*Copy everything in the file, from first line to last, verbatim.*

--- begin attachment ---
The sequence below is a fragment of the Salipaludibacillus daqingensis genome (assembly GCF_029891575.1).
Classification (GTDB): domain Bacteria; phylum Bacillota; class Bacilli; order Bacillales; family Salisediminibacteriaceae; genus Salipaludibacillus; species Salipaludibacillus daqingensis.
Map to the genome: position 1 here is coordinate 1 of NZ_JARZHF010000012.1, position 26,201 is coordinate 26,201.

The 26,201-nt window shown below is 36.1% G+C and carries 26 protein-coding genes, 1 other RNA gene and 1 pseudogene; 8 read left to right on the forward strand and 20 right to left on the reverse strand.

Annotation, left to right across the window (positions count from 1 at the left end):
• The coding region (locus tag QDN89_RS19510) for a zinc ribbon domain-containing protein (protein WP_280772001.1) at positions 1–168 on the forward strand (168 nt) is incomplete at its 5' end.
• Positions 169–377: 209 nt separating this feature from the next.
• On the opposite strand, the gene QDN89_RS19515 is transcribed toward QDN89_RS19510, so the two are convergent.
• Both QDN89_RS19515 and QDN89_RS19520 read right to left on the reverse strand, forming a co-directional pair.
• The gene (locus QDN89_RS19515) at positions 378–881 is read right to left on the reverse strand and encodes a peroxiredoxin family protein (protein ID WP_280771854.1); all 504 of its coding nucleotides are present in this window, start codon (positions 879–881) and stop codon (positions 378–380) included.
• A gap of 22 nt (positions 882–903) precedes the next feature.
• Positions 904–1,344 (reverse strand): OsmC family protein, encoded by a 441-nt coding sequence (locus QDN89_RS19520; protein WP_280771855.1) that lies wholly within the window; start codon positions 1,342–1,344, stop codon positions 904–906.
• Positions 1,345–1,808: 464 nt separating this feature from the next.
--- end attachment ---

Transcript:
The sequence below is a fragment of the Salipaludibacillus daqingensis genome (assembly GCF_029891575.1).
Classification (GTDB): domain Bacteria; phylum Bacillota; class Bacilli; order Bacillales; family Salisediminibacteriaceae; genus Salipaludibacillus; species Salipaludibacillus daqingensis.
Map to the genome: position 1 here is coordinate 1 of NZ_JARZHF010000012.1, position 26,201 is coordinate 26,201.

The 26,201-nt window shown below is 36.1% G+C and carries 26 protein-coding genes, 1 other RNA gene and 1 pseudogene; 8 read left to right on the forward strand and 20 right to left on the reverse strand.

Annotation, left to right across the window (positions count from 1 at the left end):
• The coding region (locus tag QDN89_RS19510) for a zinc ribbon domain-containing protein (protein WP_280772001.1) at positions 1–168 on the forward strand (168 nt) is incomplete at its 5' end.
• Positions 169–377: 209 nt separating this feature from the next.
• On the opposite strand, the gene QDN89_RS19515 is transcribed toward QDN89_RS19510, so the two are convergent.
• Both QDN89_RS19515 and QDN89_RS19520 read right to left on the reverse strand, forming a co-directional pair.
• The gene (locus QDN89_RS19515) at positions 378–881 is read right to left on the reverse strand and encodes a peroxiredoxin family protein (protein ID WP_280771854.1); all 504 of its coding nucleotides are present in this window, start codon (positions 879–881) and stop codon (positions 378–380) included.
• A gap of 22 nt (positions 882–903) precedes the next feature.
• Positions 904–1,344 (reverse strand): OsmC family protein, encoded by a 441-nt coding sequence (locus QDN89_RS19520; protein WP_280771855.1) that lies wholly within the window; start codon positions 1,342–1,344, stop codon positions 904–906.
• Positions 1,345–1,808: 464 nt separating this feature from the next.